The Legion also works with the JROTC at the high school. This program was begun by Saucier in 2003. He started out with 175 cadets and worked there for about seven years before retiring. Pre-COVID, Fennell went out to the high school regularly to work with the students on their honor guard and their 21-gun salute which they do up at the park for ceremonies. The rifles the students use belong to the American Legion. The students normally participate in the flag disposal ceremonies as well. The scouts were a part of this too. At this time, the schools are not allowing visitors, and Fennell is not able to go up there to work with the kids.

Saucier said the Legion manages Veteran’s Memorial Park, and they spent the last week or so trying to figure out how to repair the damage done to some of the memorials when a car ran off the road and hit them. The wall is important to the community, he said. Not only does it hold the names of veterans who served in the past, but they continue to add names for those serving in more recent years. Matt Buxton handles the engraving of the stones. In 2017, the American Legion donated a memorial stone for the pilots and aircrews in Vietnam. The stone is located in front of the Huey UH1H helicopter that is on display in the park. The helicopters were in service from 1961 - 1975 during the Vietnam War. The giant boulder in veterans’ park was purchased by Fennell with a little help from the Legion.

The Legion also hosts a fair every year. In the past, it was always a free fair, meaning admission was free, but (again) due to COVID, things were a little different this year. A small admission fee ($2) was charged to help offset the cost of hand sanitizer and other needed items. They had to put up a fence so there would only be two entrances and only a certain number were allowed in at a time. Temperature checks were performed as well.

The Legion makes its property available for local ball teams to use for practices or games.

It is also possible to rent some of the Legion rooms. Many locals were married there or held quinceaneras or anniversary parties. The proceeds from these rentals are used to help with the other things the Legion does around town.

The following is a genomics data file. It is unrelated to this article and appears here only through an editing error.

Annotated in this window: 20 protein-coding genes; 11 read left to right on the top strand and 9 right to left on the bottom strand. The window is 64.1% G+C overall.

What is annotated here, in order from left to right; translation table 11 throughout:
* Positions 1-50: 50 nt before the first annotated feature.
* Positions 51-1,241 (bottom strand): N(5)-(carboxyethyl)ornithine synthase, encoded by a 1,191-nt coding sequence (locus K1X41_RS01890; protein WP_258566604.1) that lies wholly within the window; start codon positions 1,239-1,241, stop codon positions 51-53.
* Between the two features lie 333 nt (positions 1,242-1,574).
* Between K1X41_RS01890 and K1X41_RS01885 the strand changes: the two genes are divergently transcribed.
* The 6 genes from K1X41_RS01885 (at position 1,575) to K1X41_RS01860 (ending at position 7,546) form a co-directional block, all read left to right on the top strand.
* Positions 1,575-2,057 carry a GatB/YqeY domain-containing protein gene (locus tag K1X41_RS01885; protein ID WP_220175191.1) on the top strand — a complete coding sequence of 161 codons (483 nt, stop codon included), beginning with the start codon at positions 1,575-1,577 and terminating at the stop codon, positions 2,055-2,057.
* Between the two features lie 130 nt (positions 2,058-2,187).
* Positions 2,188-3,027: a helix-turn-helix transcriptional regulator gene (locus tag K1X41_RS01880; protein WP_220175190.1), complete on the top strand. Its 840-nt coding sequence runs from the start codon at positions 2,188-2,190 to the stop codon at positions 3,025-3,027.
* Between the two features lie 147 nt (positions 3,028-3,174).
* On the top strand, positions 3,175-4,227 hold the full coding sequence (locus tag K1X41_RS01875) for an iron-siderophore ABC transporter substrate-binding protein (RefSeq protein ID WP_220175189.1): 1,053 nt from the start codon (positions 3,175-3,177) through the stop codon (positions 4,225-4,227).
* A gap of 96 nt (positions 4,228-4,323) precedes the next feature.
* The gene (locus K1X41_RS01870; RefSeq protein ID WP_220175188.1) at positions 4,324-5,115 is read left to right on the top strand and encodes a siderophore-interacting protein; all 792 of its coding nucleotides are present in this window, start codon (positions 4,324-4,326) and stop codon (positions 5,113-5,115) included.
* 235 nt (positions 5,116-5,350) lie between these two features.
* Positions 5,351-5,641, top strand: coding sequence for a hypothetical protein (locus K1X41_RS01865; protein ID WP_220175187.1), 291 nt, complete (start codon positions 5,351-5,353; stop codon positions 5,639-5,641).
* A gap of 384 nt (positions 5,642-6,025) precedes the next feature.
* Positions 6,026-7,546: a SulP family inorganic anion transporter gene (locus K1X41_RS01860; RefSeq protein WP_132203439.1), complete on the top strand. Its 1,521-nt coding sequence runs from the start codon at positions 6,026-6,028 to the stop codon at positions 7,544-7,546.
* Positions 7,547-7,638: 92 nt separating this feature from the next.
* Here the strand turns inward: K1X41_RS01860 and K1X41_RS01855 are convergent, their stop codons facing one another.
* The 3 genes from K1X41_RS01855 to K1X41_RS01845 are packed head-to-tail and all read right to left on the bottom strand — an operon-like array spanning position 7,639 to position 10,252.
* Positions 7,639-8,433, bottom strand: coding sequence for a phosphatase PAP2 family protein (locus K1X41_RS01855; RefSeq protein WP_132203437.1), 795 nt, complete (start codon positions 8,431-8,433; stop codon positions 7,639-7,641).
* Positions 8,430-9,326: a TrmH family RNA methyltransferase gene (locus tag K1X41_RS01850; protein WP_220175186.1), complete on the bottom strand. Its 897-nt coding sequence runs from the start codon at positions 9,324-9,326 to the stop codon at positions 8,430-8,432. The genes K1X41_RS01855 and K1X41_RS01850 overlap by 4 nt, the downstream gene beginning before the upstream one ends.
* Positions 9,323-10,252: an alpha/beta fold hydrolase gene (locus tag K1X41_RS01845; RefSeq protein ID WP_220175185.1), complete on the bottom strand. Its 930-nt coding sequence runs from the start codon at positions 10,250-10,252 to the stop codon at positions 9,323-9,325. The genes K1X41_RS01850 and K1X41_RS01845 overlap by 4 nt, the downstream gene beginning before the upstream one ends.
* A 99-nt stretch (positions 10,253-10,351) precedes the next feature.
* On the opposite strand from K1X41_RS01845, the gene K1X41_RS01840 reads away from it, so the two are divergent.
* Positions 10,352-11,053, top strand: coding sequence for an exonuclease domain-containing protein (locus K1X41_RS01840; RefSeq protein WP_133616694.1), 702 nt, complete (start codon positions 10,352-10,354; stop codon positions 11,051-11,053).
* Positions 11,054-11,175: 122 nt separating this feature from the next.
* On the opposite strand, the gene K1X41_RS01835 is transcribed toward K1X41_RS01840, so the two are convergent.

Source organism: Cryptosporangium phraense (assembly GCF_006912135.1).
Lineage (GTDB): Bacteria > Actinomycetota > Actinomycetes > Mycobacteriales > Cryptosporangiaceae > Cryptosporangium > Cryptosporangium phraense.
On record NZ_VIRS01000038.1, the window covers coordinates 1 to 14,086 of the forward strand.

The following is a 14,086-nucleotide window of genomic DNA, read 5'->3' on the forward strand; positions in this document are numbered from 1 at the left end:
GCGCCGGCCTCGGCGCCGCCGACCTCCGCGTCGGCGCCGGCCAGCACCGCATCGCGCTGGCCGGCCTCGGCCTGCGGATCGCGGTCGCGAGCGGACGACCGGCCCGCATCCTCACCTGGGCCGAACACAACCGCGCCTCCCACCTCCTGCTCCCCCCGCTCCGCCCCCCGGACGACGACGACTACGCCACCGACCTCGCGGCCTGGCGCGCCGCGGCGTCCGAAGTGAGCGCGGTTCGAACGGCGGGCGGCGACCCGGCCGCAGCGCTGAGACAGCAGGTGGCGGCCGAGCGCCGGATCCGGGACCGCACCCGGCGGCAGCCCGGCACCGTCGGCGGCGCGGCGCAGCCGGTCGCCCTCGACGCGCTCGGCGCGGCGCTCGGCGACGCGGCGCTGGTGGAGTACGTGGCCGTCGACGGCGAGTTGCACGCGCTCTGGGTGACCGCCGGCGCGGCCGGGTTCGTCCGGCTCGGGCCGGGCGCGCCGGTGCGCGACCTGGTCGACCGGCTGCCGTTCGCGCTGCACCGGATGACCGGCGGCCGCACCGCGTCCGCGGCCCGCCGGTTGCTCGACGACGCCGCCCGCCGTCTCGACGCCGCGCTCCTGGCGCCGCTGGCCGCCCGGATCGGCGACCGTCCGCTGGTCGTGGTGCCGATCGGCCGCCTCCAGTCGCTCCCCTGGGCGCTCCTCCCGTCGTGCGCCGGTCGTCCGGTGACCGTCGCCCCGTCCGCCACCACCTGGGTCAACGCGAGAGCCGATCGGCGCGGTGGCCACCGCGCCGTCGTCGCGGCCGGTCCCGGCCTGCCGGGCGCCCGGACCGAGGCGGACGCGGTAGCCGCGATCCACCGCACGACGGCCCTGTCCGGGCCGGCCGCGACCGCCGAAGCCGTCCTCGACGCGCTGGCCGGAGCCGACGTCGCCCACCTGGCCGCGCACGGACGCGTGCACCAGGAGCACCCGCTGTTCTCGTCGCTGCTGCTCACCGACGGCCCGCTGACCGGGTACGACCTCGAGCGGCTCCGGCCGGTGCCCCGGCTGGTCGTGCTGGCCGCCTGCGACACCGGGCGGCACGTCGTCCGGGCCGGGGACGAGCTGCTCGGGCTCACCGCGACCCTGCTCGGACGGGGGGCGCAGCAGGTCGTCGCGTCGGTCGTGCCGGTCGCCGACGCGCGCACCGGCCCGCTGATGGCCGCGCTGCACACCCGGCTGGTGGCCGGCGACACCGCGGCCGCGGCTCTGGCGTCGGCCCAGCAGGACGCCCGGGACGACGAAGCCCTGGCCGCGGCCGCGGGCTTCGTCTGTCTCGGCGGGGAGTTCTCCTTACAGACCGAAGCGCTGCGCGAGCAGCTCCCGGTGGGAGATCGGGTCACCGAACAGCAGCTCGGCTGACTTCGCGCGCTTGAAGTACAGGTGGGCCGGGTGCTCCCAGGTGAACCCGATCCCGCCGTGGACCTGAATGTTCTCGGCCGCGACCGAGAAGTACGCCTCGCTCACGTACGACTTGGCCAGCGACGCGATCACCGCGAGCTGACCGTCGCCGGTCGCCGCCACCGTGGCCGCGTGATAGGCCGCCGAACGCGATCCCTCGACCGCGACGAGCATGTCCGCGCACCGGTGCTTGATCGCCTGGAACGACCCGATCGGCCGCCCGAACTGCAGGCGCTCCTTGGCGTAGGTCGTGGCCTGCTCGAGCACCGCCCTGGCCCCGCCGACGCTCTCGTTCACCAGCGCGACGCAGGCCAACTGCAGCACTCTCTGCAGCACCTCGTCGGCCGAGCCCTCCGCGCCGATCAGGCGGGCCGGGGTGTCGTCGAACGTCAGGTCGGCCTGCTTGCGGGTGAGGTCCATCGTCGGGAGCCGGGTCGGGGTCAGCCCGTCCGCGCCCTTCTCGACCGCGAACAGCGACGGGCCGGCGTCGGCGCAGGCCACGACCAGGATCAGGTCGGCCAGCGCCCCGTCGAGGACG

The Legion has an auxiliary, and they fund many things as well. Each year, the Legionnaires and the Auxiliary send a student from the high school to Tallahassee for Boys’ State and Girls’ State. “These programs are among the most respected in the country and teach students about government by allowing them to actually participate in local, county and state government. Participants learn the rights, privileges and responsibilities of citizens,” said Ruede. “There are past presidents who got their start in American government through Boys’ State.” Auxiliary members must have a relative who served in the military. A woman who served could be either a Legionnaire or an auxiliary member or both. They also have a group called the Sons of the American Legion. These members must also have a direct blood line with a service member. They sponsor some of the bingo games, and proceeds go to events like Halloween Trunk or Treat. They help whatever organization is putting on the event, whether it be the county or a church. Prior to COVID, they collected gifts to send to servicemen and did a Christmas in July.

Patriotism and Americanism are of high importance to the Legion and is backed up by the auxiliary. Every year, the group gives each school in town a new American flag. Every year, they give medals to students who show patriotism.

Each year, the Legion helps Guardians ad Litem purchase gifts for children in their program.

Last year, the Legion was completely closed for seven months, and it was hard on everyone. They are back to work now though and raring to go!